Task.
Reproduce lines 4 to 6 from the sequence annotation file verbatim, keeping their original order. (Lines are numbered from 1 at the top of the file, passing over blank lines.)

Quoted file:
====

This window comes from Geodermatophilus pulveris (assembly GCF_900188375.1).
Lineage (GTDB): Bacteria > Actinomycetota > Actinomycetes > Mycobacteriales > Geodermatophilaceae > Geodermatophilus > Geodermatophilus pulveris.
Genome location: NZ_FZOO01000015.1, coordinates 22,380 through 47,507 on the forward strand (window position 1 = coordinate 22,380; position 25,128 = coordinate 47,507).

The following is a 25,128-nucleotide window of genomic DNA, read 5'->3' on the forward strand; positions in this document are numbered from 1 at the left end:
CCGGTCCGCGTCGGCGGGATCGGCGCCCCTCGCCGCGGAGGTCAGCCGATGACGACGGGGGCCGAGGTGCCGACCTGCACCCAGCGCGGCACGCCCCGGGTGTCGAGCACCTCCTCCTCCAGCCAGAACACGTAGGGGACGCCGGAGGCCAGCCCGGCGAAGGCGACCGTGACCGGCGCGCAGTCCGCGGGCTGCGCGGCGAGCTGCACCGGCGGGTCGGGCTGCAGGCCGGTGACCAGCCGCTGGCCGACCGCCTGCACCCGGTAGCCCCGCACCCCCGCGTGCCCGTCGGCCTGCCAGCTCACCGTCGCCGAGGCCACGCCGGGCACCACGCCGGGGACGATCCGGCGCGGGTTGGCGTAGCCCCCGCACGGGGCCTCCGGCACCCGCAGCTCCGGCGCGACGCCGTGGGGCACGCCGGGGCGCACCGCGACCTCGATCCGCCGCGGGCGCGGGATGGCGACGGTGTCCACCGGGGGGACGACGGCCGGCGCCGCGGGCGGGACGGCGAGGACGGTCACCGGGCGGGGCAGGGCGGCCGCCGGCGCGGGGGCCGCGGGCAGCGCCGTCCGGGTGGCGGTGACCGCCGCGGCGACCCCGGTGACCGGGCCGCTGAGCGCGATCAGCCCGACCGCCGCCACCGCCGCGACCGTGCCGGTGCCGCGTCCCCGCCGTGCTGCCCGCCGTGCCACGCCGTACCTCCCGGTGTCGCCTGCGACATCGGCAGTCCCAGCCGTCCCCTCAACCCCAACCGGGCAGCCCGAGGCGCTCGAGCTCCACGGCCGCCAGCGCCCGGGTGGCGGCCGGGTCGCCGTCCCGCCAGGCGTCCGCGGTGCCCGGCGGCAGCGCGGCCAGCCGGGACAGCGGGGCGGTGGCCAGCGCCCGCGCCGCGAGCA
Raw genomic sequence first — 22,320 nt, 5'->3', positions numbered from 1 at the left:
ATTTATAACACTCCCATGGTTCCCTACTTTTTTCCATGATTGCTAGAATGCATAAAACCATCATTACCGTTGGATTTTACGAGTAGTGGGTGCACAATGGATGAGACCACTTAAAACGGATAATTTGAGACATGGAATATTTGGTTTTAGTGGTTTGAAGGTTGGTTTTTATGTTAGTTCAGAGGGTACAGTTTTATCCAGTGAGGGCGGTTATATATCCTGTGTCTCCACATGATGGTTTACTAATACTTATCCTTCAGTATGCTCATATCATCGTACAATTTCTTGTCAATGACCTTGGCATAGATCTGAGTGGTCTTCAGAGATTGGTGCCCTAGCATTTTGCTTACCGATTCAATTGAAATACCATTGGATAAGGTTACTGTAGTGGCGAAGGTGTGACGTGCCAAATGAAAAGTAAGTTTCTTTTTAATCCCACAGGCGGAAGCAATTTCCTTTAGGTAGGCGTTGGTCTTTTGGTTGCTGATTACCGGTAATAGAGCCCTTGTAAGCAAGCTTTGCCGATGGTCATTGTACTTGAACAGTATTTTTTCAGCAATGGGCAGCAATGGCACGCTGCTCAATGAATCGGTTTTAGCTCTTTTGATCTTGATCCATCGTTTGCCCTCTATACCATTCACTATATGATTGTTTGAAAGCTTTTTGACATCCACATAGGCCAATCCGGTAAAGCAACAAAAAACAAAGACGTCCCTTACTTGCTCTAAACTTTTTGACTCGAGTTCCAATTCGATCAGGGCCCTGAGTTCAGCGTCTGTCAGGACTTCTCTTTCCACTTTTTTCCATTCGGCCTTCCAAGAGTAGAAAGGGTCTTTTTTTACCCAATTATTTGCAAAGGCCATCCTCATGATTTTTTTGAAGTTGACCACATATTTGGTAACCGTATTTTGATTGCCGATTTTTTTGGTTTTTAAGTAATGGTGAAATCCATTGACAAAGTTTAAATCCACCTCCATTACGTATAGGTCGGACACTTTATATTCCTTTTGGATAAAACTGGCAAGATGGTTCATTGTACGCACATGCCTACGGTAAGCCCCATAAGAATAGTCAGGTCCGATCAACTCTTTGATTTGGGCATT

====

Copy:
The following is a 25,128-nucleotide window of genomic DNA, read 5'->3' on the forward strand; positions in this document are numbered from 1 at the left end:
CCGGTCCGCGTCGGCGGGATCGGCGCCCCTCGCCGCGGAGGTCAGCCGATGACGACGGGGGCCGAGGTGCCGACCTGCACCCAGCGCGGCACGCCCCGGGTGTCGAGCACCTCCTCCTCCAGCCAGAACACGTAGGGGACGCCGGAGGCCAGCCCGGCGAAGGCGACCGTGACCGGCGCGCAGTCCGCGGGCTGCGCGGCGAGCTGCACCGGCGGGTCGGGCTGCAGGCCGGTGACCAGCCGCTGGCCGACCGCCTGCACCCGGTAGCCCCGCACCCCCGCGTGCCCGTCGGCCTGCCAGCTCACCGTCGCCGAGGCCACGCCGGGCACCACGCCGGGGACGATCCGGCGCGGGTTGGCGTAGCCCCCGCACGGGGCCTCCGGCACCCGCAGCTCCGGCGCGACGCCGTGGGGCACGCCGGGGCGCACCGCGACCTCGATCCGCCGCGGGCGCGGGATGGCGACGGTGTCCACCGGGGGGACGACGGCCGGCGCCGCGGGCGGGACGGCGAGGACGGTCACCGGGCGGGGCAGGGCGGCCGCCGGCGCGGGGGCCGCGGGCAGCGCCGTCCGGGTGGCGGTGACCGCCGCGGCGACCCCGGTGACCGGGCCGCTGAGCGCGATCAGCCCGACCGCCGCCACCGCCGCGACCGTGCCGGTGCCGCGTCCCCGCCGTGCTGCCCGCCGTGCCACGCCGTACCTCCCGGTGTCGCCTGCGACATCGGCAGTCCCAGCCGTCCCCTCAACCCCAACCGGGCAGCCCGAGGCGCTCGAGCTCCACGGCCGCCAGCGCCCGGGTGGCGGCCGGGTCGCCGTCCCGCCAGGCGTCCGCGGTGCCCGGCGGCAGCGCGGCCAGCCGGGACAGCGGGGCGGTGGCCAGCGCCCGCGCCGCGAGCA
Raw genomic sequence first — 22,320 nt, 5'->3', positions numbered from 1 at the left: